Food safety and inspection veterinarians inspect and test livestock and animal products for major animal diseases. They also provide vaccines to treat animals, enhance animal welfare, conduct research to improve animal health, and enforce government food safety regulations. They design and administer animal and public health programs to prevent and control diseases transmissible among animals and between animals and people.
So you want to be a Vet Nurse – admirable, but are you really ready?
Whether you are new to the employment force or looking for a new job, a career as a Vet Nurse may be right up your alley. The job market for Vet Nurses has grown by 45% in the last five years, and is expected to continue grow at a rapid rate through 2017 and beyond. Any why wouldn’t it? Working as a vet nurse is one of the most rewarding careers. You get to help animals and their families make their lives better. You get to nurse them when they are not well, and keep them feeling great when they visit for an annual exam.
While having a career as a vet nurse is a great job, it may not be for everyone. Before you start your studies and are ready to apply for that vet nurse job there’s a few things you should know. Not everyone is cut out to have a career as a vet nurse. We know, no one wants to hear this, but it’s true none the less.
You don’t like people
It’s natural to gravitate towards loving, cuddly, non-judgmental, animals when people make you uncomfortable. In fact, one of the biggest reasons people give for having a career as a vet nurse is because they prefer animals to people. But before you give your notice and make that career change, you need to know that 90% of your job will be working with people.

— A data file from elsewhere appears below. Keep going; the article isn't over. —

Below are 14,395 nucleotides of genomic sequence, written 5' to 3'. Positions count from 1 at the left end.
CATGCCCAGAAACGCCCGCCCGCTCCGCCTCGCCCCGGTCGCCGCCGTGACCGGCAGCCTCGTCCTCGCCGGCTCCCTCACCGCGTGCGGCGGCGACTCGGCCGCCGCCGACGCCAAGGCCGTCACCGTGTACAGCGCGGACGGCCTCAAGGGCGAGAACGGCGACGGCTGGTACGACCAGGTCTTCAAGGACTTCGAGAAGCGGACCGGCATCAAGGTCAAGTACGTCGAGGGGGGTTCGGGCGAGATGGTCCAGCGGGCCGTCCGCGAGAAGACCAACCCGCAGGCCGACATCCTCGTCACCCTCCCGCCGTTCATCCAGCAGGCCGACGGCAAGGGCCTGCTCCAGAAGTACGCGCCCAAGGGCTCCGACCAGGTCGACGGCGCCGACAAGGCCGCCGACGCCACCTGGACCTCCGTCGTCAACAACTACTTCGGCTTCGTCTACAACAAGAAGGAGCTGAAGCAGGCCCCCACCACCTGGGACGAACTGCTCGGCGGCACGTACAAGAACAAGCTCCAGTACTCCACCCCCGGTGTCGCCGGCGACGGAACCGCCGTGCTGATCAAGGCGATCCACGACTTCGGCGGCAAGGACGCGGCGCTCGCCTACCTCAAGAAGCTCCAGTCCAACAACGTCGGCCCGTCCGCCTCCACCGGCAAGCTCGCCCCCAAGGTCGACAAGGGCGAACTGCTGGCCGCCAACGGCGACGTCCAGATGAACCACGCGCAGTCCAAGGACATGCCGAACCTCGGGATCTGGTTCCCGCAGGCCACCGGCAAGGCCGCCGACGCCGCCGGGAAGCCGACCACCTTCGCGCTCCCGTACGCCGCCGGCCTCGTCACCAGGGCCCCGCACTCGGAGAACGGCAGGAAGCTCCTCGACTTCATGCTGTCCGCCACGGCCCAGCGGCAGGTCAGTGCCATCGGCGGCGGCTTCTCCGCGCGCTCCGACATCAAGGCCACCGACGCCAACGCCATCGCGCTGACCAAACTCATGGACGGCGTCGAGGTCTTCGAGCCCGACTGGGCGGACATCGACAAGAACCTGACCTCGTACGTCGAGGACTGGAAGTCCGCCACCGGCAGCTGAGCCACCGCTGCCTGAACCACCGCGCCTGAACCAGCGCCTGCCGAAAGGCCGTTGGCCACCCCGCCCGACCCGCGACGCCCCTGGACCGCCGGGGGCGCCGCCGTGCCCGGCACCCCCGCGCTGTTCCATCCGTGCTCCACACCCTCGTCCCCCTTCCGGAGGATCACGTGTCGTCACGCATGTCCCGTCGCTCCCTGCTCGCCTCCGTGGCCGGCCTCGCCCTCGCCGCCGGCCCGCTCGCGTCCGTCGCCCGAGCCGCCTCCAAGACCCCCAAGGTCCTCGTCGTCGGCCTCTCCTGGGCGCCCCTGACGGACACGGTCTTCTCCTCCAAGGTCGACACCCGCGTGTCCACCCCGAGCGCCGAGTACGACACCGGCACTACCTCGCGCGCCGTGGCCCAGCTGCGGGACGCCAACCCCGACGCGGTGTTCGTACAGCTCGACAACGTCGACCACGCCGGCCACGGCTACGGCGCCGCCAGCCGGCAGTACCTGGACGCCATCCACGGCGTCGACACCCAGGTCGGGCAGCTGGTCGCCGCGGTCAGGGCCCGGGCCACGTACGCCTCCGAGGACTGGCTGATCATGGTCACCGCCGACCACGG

A career as a vet nurse means that your job is to communicate to pet parents what their animals need to live a long and happy life. You will have to listen to them as they describe symptoms and behavior changes. You will have to reassure them everything is okay when they call worried that something is wrong because their dog is twitching and crying in their sleep. You will have to comfort them when they are terrified they won’t be bringing their pets home.
Seeing animals in pain makes you uncomfortable
We don’t want to sound heartless here. No one wants to see an animal in pain. But for some, witnessing an animal in pain will be unbearable. They become lost in their grief and unable to turn that pain into action. Having a career as a vet nurse will guarantee that you will see a lot of animals suffering, as well as many happy ones. Some diseases and treatments will add to their pain before they are better. If you want a vet nurse career you have to be able to put your emotions away and focus on the task. The patients will need your help.
A degree in veterinary medicine not only qualifies you as a vet but also opens doors to related careers, in areas such as research, wildlife conservation and animal welfare
As part of your degree you’ll need to complete a minimum of 38 weeks extra-mural studies (EMS), gaining real-life, hands-on work experience to enhance your university-based studies. This experience can include time in clinical practices, abattoirs, laboratories, food production facilities and with government veterinary services. You can also complete an overseas placement.